Second-half recovery showcases newfound strength of KU defense
photo by: Mike Gunnoe/Journal-World Photo
At the core of Kansas’ 38-27 home victory over BYU was a balancing act by the KU defense, which overcame the Cougars’ heavy passing game and the Jayhawks’ own senseless penalties to open the Big 12 schedule in the win column on Saturday.
Though it reduced the Cougars’ run game to dust – nine total yards from the Cougars on the ground – KU (4-0, 1-0 Big 12) seemingly struggled with BYU transfer quarterback Kedon Slovis throughout the day.
Slovis, coming out with four consecutive completions, led the way to a 17-14 lead for BYU behind 357 total passing yards and two touchdowns split between targets Darius Lassiter (8-84), Isaac Rex (7-76), Chase Roberts (5-89) and Keanu Hill (3-34).
This formula, while certainly not overwhelming the KU defense, allowed several shots at the end zone for BYU early on thanks to multiple long balls – the longest of the day being 50 yards to Roberts – by the fifth-year QB. This trend, which progressed well into the second half, became less and less effective after KU held the Cougars to a field goal heading into halftime.
The KU defense, which flashed its havoc-creating ability early on when starting corner Cobee Bryant recovered his own forced fumble for the first score of the day, continued adapting its pressure to slow down Slovis and crew in the third quarter.
Bryant said some of the defense’s extended mileage and physicality can be attributed to an improved strength and conditioning regimen during the offseason.
“When I made that hit, it was like ‘I know I’m in the weight room now,'” Bryant said. “Making that hit, that was a shocking moment… I was prepared this game.”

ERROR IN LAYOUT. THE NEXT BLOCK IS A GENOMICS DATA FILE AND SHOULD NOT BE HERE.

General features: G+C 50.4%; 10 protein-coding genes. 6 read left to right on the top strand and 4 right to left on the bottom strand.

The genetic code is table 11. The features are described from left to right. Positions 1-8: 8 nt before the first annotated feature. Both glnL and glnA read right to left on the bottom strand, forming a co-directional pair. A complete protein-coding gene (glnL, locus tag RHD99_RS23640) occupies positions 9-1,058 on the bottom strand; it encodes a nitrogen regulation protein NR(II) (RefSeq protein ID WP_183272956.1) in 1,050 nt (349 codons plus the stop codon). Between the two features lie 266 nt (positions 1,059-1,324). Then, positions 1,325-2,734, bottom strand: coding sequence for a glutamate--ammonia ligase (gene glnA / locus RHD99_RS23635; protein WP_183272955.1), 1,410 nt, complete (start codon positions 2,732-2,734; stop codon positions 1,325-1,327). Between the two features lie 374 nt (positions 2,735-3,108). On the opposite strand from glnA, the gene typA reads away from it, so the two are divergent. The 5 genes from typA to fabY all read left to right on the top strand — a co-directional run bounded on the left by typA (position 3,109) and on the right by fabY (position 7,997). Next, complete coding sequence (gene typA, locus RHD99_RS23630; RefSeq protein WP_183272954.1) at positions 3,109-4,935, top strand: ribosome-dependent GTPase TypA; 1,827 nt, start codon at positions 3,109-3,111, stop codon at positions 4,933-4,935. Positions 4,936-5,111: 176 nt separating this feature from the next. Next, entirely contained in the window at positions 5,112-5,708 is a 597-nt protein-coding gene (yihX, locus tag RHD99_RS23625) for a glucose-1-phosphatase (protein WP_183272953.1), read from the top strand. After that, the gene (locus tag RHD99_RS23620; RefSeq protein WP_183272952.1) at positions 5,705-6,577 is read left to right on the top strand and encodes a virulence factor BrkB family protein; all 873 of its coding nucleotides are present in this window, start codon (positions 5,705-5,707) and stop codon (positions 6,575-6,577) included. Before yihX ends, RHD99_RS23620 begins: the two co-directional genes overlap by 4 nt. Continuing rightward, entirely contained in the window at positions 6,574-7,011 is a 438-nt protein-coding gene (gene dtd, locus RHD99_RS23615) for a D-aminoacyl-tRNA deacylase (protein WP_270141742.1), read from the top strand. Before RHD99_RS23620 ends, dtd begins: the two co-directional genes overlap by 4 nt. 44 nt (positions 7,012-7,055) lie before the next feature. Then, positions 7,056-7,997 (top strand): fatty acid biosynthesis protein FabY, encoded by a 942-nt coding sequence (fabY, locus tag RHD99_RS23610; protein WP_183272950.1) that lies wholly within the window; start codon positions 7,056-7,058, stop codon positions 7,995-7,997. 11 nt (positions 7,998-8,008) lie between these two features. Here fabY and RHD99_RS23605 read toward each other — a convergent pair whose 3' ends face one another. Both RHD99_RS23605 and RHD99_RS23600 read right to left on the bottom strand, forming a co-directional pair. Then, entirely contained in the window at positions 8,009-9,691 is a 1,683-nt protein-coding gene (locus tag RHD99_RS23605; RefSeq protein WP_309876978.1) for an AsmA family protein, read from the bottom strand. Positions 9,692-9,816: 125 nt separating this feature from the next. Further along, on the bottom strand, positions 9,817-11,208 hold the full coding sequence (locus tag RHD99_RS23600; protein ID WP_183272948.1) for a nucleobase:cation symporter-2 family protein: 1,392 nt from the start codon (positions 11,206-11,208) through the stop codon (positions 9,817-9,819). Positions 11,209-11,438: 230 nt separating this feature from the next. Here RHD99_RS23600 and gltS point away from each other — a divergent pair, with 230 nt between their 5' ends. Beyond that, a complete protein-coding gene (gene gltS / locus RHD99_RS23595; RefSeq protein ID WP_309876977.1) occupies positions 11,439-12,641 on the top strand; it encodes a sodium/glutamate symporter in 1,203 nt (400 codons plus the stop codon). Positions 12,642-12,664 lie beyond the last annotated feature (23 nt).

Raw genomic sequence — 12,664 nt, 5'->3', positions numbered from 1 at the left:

The change of pace became more evident when a pass from Slovis was tipped by linebacker Jayson Gilliom and landed in the hands of fifth-year safety Kenny Logan Jr., who returned the ball 30 yards for a touchdown early in the third quarter.
BYU, now trailing KU 21-17 after the takeaway, managed a field goal, another interception (Bryant), and just 98 yards of work entering the fourth quarter down two scores.
The Cougars bent their deficit to eight points with eight minutes to go, but never inched closer to the Jayhawks. On its final defensive drive, KU held Slovis and BYU to a sack for a loss (by JB Brown) and a series of three incompletions on their final drive of the night.
Proving their endurance – and correcting their miscues – down the stretch made Saturday’s examination against their new conference foes a productive week of football, Logan said.
“I was glad we had that test,” Logan said of BYU’s offense. “We had a challenge to go see what we’re made of. We’re excited about what happened, but we’re still ready to get back to the drawing board and get back to work.”
It was, indeed, a proper challenge for KU, whose fiercest QB foe up until this point had been Illinois’ Luke Altmyer, who managed 202 passing yards just two weeks ago.
The new blood of BYU’s pass-focused offense plagued the Jayhawks’ defense in the first half, but their response, KU head coach Lance Leipold said, made all the difference – and marks a significant shift away from the problematic attitudes of the past.
“We had a few struggles with communication in the second quarter,” Leipold said. “I walked in where the defense meets and Rich Miller’s talking with the group about how ‘you’ve got to get settled in this thing’ because when we’re communicating and talking out there, we’re being successful…”
“You walk into (the locker room) in the past and you’d hear frustration… you walk in there now, it’s different.”
Heading into next week’s road test at No. 3 Texas, KU will need to shine its brightest on both sides of the field if it wants to overcome a powerhouse Longhorns offense behind Heisman candidate Quinn Ewers.